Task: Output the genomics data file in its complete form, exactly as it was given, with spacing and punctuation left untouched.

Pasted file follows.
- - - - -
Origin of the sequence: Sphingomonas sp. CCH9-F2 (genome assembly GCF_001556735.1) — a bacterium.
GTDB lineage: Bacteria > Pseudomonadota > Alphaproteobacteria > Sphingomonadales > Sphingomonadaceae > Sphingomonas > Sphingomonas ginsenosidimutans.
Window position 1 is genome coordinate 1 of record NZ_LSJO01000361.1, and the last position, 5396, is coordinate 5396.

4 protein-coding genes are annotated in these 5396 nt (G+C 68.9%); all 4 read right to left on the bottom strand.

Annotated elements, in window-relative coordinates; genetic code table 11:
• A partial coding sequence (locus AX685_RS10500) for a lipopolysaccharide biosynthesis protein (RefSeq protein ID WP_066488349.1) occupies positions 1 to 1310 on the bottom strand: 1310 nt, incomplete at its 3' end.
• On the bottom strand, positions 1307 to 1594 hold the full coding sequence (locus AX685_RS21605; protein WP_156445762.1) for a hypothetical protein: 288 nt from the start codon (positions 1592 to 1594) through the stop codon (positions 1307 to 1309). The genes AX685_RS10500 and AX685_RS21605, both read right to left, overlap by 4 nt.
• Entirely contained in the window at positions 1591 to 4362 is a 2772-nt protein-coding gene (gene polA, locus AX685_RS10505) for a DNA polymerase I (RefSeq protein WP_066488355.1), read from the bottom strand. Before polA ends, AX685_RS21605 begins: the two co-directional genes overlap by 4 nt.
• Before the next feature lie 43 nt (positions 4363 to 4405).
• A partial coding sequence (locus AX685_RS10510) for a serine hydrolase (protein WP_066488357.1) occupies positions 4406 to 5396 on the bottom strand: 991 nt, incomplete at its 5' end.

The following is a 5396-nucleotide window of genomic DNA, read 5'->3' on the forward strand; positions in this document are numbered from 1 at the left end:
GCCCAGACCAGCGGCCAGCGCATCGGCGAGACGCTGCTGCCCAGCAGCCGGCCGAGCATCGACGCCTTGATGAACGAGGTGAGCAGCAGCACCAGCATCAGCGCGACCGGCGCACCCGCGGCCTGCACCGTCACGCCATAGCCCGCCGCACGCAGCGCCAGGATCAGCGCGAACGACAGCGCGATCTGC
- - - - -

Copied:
Origin of the sequence: Sphingomonas sp. CCH9-F2 (genome assembly GCF_001556735.1) — a bacterium.
GTDB lineage: Bacteria > Pseudomonadota > Alphaproteobacteria > Sphingomonadales > Sphingomonadaceae > Sphingomonas > Sphingomonas ginsenosidimutans.
Window position 1 is genome coordinate 1 of record NZ_LSJO01000361.1, and the last position, 5396, is coordinate 5396.

4 protein-coding genes are annotated in these 5396 nt (G+C 68.9%); all 4 read right to left on the bottom strand.

Annotated elements, in window-relative coordinates; genetic code table 11:
• A partial coding sequence (locus AX685_RS10500) for a lipopolysaccharide biosynthesis protein (RefSeq protein ID WP_066488349.1) occupies positions 1 to 1310 on the bottom strand: 1310 nt, incomplete at its 3' end.
• On the bottom strand, positions 1307 to 1594 hold the full coding sequence (locus AX685_RS21605; protein WP_156445762.1) for a hypothetical protein: 288 nt from the start codon (positions 1592 to 1594) through the stop codon (positions 1307 to 1309). The genes AX685_RS10500 and AX685_RS21605, both read right to left, overlap by 4 nt.
• Entirely contained in the window at positions 1591 to 4362 is a 2772-nt protein-coding gene (gene polA, locus AX685_RS10505) for a DNA polymerase I (RefSeq protein WP_066488355.1), read from the bottom strand. Before polA ends, AX685_RS21605 begins: the two co-directional genes overlap by 4 nt.
• Before the next feature lie 43 nt (positions 4363 to 4405).
• A partial coding sequence (locus AX685_RS10510) for a serine hydrolase (protein WP_066488357.1) occupies positions 4406 to 5396 on the bottom strand: 991 nt, incomplete at its 5' end.

The following is a 5396-nucleotide window of genomic DNA, read 5'->3' on the forward strand; positions in this document are numbered from 1 at the left end:
GCCCAGACCAGCGGCCAGCGCATCGGCGAGACGCTGCTGCCCAGCAGCCGGCCGAGCATCGACGCCTTGATGAACGAGGTGAGCAGCAGCACCAGCATCAGCGCGACCGGCGCACCCGCGGCCTGCACCGTCACGCCATAGCCCGCCGCACGCAGCGCCAGGATCAGCGCGAACGACAGCGCGATCTGC